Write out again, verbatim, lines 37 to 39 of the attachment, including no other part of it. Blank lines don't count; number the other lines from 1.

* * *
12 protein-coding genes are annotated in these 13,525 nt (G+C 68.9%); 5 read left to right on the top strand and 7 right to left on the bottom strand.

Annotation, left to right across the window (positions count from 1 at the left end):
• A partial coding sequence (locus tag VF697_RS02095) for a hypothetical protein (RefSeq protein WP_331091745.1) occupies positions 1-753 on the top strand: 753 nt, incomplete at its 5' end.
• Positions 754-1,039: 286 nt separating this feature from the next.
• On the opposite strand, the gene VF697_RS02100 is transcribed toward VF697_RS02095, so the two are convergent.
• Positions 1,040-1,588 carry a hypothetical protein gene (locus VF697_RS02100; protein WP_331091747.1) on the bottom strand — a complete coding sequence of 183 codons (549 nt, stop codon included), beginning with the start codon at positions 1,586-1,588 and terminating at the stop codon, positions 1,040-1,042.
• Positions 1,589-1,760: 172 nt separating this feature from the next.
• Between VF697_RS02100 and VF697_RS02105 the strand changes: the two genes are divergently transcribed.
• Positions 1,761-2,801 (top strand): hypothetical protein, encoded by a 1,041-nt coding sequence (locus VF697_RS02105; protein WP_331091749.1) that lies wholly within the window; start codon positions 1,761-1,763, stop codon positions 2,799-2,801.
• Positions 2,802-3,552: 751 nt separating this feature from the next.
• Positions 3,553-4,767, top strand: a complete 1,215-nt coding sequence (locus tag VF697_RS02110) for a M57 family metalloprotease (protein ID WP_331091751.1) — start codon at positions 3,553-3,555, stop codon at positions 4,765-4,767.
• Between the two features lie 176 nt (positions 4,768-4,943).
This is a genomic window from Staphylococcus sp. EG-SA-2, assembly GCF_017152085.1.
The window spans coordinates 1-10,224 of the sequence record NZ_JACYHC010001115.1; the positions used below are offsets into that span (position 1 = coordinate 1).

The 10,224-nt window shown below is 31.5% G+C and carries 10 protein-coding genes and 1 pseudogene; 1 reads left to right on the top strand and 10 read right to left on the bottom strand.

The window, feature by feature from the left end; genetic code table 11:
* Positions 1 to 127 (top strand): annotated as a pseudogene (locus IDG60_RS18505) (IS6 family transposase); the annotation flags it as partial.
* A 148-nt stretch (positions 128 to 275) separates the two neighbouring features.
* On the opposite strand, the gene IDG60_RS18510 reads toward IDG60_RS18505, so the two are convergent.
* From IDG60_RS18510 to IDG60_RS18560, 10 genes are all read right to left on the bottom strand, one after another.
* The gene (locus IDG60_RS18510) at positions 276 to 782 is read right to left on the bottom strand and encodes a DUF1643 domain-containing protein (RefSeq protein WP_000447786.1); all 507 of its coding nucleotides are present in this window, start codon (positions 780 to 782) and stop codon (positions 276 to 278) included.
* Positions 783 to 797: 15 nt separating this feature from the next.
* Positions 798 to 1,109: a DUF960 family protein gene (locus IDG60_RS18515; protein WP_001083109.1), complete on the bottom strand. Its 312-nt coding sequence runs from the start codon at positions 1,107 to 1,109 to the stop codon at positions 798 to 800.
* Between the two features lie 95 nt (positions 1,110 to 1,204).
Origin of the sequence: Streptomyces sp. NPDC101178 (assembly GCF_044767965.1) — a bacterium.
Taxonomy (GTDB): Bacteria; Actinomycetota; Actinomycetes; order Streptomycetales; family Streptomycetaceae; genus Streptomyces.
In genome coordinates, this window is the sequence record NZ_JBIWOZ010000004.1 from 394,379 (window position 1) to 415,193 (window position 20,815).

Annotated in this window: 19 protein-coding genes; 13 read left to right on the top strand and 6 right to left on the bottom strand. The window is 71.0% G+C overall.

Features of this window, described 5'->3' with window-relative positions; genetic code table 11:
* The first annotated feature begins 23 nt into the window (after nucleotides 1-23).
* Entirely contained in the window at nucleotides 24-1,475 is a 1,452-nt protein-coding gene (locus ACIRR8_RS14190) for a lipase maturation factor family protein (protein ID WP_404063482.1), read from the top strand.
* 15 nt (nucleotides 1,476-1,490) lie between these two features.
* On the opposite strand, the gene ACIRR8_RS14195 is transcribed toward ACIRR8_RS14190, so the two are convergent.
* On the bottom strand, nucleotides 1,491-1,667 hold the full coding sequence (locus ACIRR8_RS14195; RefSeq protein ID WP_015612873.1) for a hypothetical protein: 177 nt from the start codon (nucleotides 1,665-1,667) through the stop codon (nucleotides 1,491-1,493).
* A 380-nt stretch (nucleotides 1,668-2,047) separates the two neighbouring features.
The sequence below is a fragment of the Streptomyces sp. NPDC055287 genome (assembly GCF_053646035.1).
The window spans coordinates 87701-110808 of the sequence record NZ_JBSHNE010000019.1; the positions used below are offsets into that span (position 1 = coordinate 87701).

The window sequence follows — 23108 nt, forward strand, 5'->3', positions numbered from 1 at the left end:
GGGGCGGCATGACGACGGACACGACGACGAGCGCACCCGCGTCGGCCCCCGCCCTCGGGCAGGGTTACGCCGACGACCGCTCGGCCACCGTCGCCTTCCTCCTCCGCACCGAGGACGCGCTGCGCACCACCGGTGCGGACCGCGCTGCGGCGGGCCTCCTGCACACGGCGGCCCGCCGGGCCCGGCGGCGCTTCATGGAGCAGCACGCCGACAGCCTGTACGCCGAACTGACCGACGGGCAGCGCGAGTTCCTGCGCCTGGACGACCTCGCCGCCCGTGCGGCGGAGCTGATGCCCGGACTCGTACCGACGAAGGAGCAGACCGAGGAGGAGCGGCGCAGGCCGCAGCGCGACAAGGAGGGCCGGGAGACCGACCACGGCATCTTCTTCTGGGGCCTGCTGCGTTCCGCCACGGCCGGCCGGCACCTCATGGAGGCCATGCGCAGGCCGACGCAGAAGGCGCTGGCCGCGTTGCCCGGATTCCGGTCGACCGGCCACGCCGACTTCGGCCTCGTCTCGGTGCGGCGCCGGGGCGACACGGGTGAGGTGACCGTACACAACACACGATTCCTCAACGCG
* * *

The window spans coordinates 87701-110808 of the sequence record NZ_JBSHNE010000019.1; the positions used below are offsets into that span (position 1 = coordinate 87701).

The window sequence follows — 23108 nt, forward strand, 5'->3', positions numbered from 1 at the left end:
GGGGCGGCATGACGACGGACACGACGACGAGCGCACCCGCGTCGGCCCCCGCCCTCGGGCAGGGTTACGCCGACGACCGCTCGGCCACCGTCGCCTTCCTCCTCCGCACCGAGGACGCGCTGCGCACCACCGGTGCGGACCGCGCTGCGGCGGGCCTCCTGCACACGGCGGCCCGCCGGGCCCGGCGGCGCTTCATGGAGCAGCACGCCGACAGCCTGTACGCCGAACTGACCGACGGGCAGCGCGAGTTCCTGCGCCTGGACGACCTCGCCGCCCGTGCGGCGGAGCTGATGCCCGGACTCGTACCGACGAAGGAGCAGACCGAGGAGGAGCGGCGCAGGCCGCAGCGCGACAAGGAGGGCCGGGAGACCGACCACGGCATCTTCTTCTGGGGCCTGCTGCGTTCCGCCACGGCCGGCCGGCACCTCATGGAGGCCATGCGCAGGCCGACGCAGAAGGCGCTGGCCGCGTTGCCCGGATTCCGGTCGACCGGCCACGCCGACTTCGGCCTCGTCTCGGTGCGGCGCCGGGGCGACACGGGTGAGGTGACCGTACACAACACACGATTCCTCAACGCG